In a recent Woodworking Basics video, I discussed using solid lumber versus plywood in your projects. There are all kind of reasons you might choose one or the other and each project is different.
One reason you might want to use solid wood is if you plan on creating an edge profile, say a roundover or some other decorative shape. If you cut these in plywood, its layers will be exposed and you won’t get the same classic finished look.
It’s easy enough to use solid wood for small projects, but what if you want to make a solid wood table top? You can’t buy a single board that would be wide enough. Most trees just aren’t that big!
The solution is to make your own wide boards.
Making wide panels is simple: you just glue boards together along their edges. It requires a tablesaw and a jointer, but if you don’t have a jointer, you can make a simple edge jointer to use with your table saw. More on this in a minute. You’ll need clamps, glue and a little patience.
Start by finding the straightest board you can from the lumberyard or home center. It doesn’t need to be particularly wide, I usually use 1x4s or 1x6s. Wider boards are often warped and would require additional preparation beyond the scope of this article to flatten them out.
Figure out what the finished length of your tabletop or panel needs to be and crosscut the boards a little longer. Cut enough boards so that when they are glued together, they will be wider than you need your finished panel to be. Basically, just be sure you make your panel oversized so you can cut it down to it’s actual size later.
Even with pretty straight boards, it might look like you can just glue them together now, but resist the temptation. Most likely, the edges aren’t mating together perfectly. If you can get a sheet of paper between them, the glue won’t bond them together well and the seam will probably show.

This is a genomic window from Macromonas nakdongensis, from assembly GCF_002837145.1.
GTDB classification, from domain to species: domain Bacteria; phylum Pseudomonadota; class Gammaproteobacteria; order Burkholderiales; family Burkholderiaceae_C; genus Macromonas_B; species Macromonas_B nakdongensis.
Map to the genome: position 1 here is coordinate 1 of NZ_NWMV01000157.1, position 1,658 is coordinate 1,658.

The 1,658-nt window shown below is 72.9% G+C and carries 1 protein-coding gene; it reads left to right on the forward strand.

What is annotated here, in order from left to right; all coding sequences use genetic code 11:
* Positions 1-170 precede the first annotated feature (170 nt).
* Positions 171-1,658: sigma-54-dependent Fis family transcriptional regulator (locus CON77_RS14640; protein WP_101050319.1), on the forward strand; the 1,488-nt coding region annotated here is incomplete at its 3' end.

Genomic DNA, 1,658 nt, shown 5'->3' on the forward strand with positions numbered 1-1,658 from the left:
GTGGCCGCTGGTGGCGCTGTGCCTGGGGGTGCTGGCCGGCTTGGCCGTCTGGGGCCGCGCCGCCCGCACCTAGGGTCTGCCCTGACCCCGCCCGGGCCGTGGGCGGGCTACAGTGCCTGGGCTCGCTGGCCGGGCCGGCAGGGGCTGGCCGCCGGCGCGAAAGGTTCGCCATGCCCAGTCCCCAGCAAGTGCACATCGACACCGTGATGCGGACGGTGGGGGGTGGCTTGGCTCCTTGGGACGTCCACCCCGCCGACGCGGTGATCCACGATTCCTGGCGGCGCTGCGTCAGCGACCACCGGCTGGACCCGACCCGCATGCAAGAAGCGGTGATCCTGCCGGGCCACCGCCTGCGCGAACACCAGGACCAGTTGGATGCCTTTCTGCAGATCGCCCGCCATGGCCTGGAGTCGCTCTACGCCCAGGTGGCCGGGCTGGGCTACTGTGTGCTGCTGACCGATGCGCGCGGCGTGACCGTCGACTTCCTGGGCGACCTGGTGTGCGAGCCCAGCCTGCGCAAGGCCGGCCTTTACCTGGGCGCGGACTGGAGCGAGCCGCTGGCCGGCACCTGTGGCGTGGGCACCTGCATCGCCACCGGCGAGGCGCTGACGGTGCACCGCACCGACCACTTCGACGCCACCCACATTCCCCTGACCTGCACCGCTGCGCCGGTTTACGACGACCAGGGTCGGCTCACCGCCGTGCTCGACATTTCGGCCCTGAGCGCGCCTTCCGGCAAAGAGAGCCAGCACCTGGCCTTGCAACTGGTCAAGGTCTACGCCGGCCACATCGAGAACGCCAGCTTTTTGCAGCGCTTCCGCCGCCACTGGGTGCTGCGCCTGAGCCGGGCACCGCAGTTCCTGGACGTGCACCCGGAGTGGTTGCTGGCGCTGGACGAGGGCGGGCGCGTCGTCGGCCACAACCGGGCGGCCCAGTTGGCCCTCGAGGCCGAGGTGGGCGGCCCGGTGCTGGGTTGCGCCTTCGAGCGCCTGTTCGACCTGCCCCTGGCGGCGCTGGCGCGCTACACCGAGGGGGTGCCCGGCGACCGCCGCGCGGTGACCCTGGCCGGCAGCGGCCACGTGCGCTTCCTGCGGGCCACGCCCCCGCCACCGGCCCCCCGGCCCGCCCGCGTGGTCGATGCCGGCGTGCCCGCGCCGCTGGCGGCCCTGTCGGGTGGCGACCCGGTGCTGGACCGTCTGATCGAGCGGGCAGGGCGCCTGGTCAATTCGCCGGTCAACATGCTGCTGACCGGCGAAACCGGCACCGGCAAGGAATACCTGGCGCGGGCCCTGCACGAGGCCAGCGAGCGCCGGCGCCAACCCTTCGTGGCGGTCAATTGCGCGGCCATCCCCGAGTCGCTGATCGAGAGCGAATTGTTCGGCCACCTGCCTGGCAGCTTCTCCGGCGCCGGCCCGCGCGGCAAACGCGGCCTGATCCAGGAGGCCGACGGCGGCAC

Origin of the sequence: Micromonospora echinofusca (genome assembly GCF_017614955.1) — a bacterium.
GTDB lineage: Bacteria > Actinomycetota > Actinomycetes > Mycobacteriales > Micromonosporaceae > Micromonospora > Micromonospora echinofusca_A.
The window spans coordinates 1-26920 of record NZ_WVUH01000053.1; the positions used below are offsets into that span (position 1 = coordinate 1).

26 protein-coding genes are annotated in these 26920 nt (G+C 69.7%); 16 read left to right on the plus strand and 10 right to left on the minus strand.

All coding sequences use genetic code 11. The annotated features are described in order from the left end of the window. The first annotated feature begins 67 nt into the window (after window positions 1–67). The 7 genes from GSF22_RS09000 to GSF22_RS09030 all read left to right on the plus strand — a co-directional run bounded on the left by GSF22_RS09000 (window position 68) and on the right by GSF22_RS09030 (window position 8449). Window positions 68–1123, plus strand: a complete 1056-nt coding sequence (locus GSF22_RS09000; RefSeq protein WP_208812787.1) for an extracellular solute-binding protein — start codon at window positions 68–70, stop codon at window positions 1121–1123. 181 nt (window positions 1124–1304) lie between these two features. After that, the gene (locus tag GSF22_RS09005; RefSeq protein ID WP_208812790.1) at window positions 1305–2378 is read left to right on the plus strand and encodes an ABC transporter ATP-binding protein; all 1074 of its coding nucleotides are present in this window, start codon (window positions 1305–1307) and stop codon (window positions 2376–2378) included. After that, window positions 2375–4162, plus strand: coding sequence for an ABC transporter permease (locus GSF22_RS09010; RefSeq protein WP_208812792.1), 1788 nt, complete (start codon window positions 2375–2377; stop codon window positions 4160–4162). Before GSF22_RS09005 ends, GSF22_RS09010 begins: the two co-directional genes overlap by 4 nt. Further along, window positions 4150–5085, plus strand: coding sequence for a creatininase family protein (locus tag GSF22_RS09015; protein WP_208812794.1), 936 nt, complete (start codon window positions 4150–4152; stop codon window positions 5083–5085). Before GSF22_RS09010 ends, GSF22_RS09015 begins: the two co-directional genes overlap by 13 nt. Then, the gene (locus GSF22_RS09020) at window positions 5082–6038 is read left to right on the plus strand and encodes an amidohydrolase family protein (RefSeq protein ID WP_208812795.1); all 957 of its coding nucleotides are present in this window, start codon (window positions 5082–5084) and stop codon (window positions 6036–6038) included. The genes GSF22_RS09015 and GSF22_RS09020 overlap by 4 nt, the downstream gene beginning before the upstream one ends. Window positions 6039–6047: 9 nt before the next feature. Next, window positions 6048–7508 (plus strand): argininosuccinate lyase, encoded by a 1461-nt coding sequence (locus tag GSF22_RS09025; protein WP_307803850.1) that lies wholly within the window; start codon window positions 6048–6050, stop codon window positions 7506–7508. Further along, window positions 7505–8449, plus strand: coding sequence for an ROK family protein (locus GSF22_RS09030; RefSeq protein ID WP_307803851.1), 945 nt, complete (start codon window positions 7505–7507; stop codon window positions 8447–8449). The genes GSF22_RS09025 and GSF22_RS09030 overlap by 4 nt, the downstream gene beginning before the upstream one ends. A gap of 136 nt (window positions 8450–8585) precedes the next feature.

The board edges need to be jointed. Don’t get confused by the term. Jointing a board just means cutting its edges straight and square to the face of the board and making both edges parallel to eachother.
That’s different than a woodworking joint, say a dovetail joint or a box joint. A jointer doesn’t make joints, but jointed edges will meet up perfectly and create a strong connection.
Using my table saw edge jointing jig
The workpiece gets clamped down and the edge of the sled rides along my rip fence, making the cut edge parallel with my rip fence no matter how crooked the board is.
I like to mark the edge of the board I just jointed so I won’t forget which edge it was.
The key thing to understand about any jointing operation is that you only joint one edge, not both with your jointer. You’ll never joint one edge, then flip the board over and joint the opposite edge. They won’t be parallel.
Instead, after using your jointer or jointing jig on one edge, you’ll run that edge along your rip fence to make a parallel cut on the opposite edge.
It’s very satisfying to see how perfectly boards fit together once they are jointed!
There are all kinds of clamps that will work for gluing up panels, but I use pipe clamps. Pipe clamps are very inexpensive and available at any home center. These orange jaws are sold separately and then you buy black pipes at whatever lengths you want. Many hardware retailers will cut them to length and add the threads.
Biscuit Joiners: Are they worth it?
I want to talk about biscuits for a moment, no not the flaky tasty kind, but wooden ones. There seems to be a bit of controversy about how effective they are.
About 20 years ago, biscuit joiners (that’s Joiner without a “t”) were very popular for gluing up panels. The joiner cuts slots along the edge of a board that the biscuits fit into. The idea here is that glue will cause the biscuits to swell inside the board, strengthening the joint.
However, most testing now seems to indicate that they actually add no strength to the joint. They can be useful for helping you to align long boards, but that hardly justifies the cost of a biscuit joiner. I no longer use one for gluing up panels. Remember, the glue is stronger than the wood.
Gluing and clamping panels
I apply wood glue to the edges of the boards, spreading it evenly along the surface with my finger.
It doesn’t take a lot of clamping pressure to hold the boards together. If you tighten the clamps too much, the boards are likely to pop out of alignment.
I like to use cauls on the ends of my panel glue-ups to ensure they are flat. These are just a couple of boards with packing tape on them so that glue doesn’t stick to them. Clamp these on the ends of the boards.
I also add clamps on the top side of the panel to help prevent the boards from cupping upward.
I like to let panels dry overnight, but a couple hours is usually fine. Sand it smooth to remove any glue and cut your panel down to whatever size you need.
I used this one for the bottom of last week’s picnic tray.